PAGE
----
Climate variables were interpolated at 1 km resolution using a thin-plate spline model (Hutchinson 2000) of the western United States (Rehfeldt 2006, Rehfeldt et al. 2015). To capture finer scale variation in climate (30 m), we applied the model, which was based on a resolution of ~1 km, to annual climatic data for the years 1981 to 2010 using the digital elevation model from the Shuttle Radar Topographic Mission (Farr et al. 2007). At each plot, climate normals were extracted and calculated from 2003 to 2010, including mean annual temperature, mean annual precipitation, mean maximum temperature in the warmest month, mean minimum temperature in the coldest month, growing season precipitation (Apr to Sep), winter precipitation (Nov to Feb), summer precipitation (Jul to Aug), and spring precipitation (Apr to May).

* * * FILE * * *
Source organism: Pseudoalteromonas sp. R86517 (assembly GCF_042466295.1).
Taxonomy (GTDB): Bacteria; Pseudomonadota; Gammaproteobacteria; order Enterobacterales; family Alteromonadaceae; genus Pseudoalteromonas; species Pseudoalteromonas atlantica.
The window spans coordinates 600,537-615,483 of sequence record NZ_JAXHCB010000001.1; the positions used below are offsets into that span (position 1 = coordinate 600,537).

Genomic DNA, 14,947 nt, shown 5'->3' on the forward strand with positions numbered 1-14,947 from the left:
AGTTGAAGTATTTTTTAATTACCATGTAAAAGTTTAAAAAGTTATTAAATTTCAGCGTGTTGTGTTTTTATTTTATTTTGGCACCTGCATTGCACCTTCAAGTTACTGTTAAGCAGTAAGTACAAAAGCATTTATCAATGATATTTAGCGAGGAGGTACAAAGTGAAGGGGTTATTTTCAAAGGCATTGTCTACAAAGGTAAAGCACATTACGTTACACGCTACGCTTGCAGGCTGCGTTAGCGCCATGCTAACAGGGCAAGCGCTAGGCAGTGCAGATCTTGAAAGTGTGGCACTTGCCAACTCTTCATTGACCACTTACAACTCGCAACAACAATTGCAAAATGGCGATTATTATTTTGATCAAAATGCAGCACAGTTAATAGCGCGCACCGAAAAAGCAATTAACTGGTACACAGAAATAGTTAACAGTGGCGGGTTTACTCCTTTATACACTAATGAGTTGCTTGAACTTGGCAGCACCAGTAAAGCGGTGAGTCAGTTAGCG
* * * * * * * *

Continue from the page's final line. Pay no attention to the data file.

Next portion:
We calculated residuals for the climate normals at each fire separately by subtracting the mean at each fire to account for site differences. Spearman correlation coefficients and corresponding P-values were obtained for the relationships between all climate variables. All climate variables were highly correlated. Unlike temperature, chaparral fire occurrence is directly dependent on precipitation variability (Dennison and Moritz 2010), and this variability can mitigate modeled temperature changes under future climate scenarios (Bachelet et al. 2016). Thus, mean annual precipitation residuals were selected to broadly represent climate (Fig. 2).